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Friday Squid Blogging: Squid Empire Is a New Book

Regularly I receive mail from people wanting to advertise on, write for, or sponsor posts on my blog. My rule is that I say no to everyone. There is no amount of money or free stuff that will get me to write about your security product or service.

With regard to squid, however, I have no such compunctions. Send me any sort of squid anything, and I am happy to write about it. Earlier this week, for example, I received two — not one — copies of the new book Squid Empire: The Rise and Fall of Cephalopods. I haven’t read it yet, but it looks good. It’s the story of prehistoric squid.

Here’s a review by someone who has read it.

As usual, you can also use this squid post to talk about the security stories in the news that I haven’t covered.

Read my blog posting guidelines here.

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Friday Squid Blogging: Prehistoric Dolphins that Ate Squid

Paleontologists have discovered a prehistoric toothless dolphin that fed by vacuuming up squid:

There actually are modern odontocetes that don’t really use their teeth either. Male beaked whales, for example, usually have one pair of teeth that is only used to fight for females, whose teeth stay completely hidden in their gums. Beaked whales, along with pilot whales and sperm whales, also catch squid by sucking them into their mouths. But all of these whales evolved recently. Inermorostrum xenops seems to have evolved its toothless suction-feeding independently and much, much earlier than modern suction-feeding whales. “It’s a highly specialized species but it’s essentially a dead end,” says Boessenecker. Evolution, far from being some linear progression, often works this way, hitting dead ends and retrying failed experiments from millions of years earlier.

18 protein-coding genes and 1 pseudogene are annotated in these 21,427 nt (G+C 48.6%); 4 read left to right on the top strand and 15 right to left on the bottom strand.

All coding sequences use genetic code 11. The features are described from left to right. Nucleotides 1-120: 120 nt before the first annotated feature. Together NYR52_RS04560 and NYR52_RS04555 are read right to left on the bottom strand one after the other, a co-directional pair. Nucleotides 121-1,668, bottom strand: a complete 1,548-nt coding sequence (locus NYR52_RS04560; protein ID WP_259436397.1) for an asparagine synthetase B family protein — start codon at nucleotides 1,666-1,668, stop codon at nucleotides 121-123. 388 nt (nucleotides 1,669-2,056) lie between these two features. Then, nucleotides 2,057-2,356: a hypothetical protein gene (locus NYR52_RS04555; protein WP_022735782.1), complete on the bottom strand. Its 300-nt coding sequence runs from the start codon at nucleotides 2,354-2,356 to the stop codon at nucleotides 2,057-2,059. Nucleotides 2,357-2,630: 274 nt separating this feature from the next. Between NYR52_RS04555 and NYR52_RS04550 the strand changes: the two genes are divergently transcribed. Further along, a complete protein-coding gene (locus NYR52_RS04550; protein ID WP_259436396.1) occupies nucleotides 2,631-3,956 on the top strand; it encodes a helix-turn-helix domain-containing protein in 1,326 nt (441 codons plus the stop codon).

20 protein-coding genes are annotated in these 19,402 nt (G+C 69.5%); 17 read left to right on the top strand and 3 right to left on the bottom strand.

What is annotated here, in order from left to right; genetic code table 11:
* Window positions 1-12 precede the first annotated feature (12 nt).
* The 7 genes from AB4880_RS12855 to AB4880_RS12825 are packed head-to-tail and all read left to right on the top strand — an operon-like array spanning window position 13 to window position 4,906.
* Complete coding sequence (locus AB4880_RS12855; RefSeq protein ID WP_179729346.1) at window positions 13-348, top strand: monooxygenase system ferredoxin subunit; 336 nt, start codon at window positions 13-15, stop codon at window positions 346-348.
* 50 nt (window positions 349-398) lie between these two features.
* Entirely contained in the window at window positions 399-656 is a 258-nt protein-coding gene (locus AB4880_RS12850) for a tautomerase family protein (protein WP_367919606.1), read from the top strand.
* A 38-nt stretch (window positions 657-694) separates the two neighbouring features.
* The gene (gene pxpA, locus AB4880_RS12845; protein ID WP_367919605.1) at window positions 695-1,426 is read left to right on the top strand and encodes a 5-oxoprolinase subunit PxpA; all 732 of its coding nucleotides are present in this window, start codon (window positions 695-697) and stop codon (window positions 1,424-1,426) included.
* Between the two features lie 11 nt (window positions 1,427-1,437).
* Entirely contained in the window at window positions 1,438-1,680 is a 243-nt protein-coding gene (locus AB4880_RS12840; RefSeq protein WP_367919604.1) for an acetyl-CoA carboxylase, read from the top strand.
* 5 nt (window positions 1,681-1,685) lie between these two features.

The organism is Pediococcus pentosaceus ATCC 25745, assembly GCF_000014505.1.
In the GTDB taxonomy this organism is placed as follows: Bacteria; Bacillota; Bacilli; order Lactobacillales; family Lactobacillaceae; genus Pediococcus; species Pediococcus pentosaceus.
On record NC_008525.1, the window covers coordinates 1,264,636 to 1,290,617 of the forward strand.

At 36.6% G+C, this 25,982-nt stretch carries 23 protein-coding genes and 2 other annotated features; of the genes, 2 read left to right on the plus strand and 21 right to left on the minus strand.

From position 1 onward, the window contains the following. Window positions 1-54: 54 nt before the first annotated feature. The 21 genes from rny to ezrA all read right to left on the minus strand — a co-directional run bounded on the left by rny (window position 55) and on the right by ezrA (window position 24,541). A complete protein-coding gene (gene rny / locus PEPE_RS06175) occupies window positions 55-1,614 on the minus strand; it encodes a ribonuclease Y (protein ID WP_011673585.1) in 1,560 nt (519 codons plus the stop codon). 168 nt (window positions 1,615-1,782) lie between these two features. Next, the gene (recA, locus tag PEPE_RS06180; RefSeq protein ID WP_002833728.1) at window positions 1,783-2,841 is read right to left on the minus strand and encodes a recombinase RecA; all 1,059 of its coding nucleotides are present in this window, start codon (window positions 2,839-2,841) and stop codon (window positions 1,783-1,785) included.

As usual, you can also use this squid post to talk about the security stories in the news that I haven’t covered.

Read my blog posting guidelines here.

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Friday Squid Blogging: Squid Eyeballs

Details on how a squid’s eye corrects for underwater distortion:

Spherical lenses, like the squids’, usually can’t focus the incoming light to one point as it passes through the curved surface, which causes an unclear image. The only way to correct this is by bending each ray of light differently as it falls on each location of the lens’s surface. S-crystallin, the main protein in squid lenses, evolved the ability to do this by behaving as patchy colloids­ — small molecules that have spots of molecular glue that they use to stick together in clusters.

Research paper.

As usual, you can also use this squid post to talk about the security stories in the news that I haven’t covered.

Read my blog posting guidelines here.

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